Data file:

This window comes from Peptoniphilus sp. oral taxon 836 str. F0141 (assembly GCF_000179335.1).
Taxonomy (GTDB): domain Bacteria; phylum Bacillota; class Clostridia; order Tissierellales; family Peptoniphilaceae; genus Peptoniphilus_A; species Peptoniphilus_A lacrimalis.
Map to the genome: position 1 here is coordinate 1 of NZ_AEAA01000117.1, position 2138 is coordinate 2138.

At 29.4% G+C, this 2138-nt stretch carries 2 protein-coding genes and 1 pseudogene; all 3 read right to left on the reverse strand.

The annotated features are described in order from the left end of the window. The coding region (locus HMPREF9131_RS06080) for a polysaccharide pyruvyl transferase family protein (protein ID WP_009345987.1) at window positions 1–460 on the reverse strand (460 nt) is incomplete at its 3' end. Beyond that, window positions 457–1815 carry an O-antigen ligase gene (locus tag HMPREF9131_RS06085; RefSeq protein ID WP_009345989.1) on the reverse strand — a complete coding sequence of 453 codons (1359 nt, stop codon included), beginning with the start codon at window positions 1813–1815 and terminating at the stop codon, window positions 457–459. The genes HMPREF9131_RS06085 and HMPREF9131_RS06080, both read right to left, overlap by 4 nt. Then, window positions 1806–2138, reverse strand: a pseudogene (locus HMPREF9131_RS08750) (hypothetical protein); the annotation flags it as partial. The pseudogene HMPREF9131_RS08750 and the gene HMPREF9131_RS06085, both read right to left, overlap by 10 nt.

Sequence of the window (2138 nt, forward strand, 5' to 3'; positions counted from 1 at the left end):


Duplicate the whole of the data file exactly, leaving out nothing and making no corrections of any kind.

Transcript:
This window comes from Peptoniphilus sp. oral taxon 836 str. F0141 (assembly GCF_000179335.1).
Taxonomy (GTDB): domain Bacteria; phylum Bacillota; class Clostridia; order Tissierellales; family Peptoniphilaceae; genus Peptoniphilus_A; species Peptoniphilus_A lacrimalis.
Map to the genome: position 1 here is coordinate 1 of NZ_AEAA01000117.1, position 2138 is coordinate 2138.

At 29.4% G+C, this 2138-nt stretch carries 2 protein-coding genes and 1 pseudogene; all 3 read right to left on the reverse strand.

The annotated features are described in order from the left end of the window. The coding region (locus HMPREF9131_RS06080) for a polysaccharide pyruvyl transferase family protein (protein ID WP_009345987.1) at window positions 1–460 on the reverse strand (460 nt) is incomplete at its 3' end. Beyond that, window positions 457–1815 carry an O-antigen ligase gene (locus tag HMPREF9131_RS06085; RefSeq protein ID WP_009345989.1) on the reverse strand — a complete coding sequence of 453 codons (1359 nt, stop codon included), beginning with the start codon at window positions 1813–1815 and terminating at the stop codon, window positions 457–459. The genes HMPREF9131_RS06085 and HMPREF9131_RS06080, both read right to left, overlap by 4 nt. Then, window positions 1806–2138, reverse strand: a pseudogene (locus HMPREF9131_RS08750) (hypothetical protein); the annotation flags it as partial. The pseudogene HMPREF9131_RS08750 and the gene HMPREF9131_RS06085, both read right to left, overlap by 10 nt.

Sequence of the window (2138 nt, forward strand, 5' to 3'; positions counted from 1 at the left end):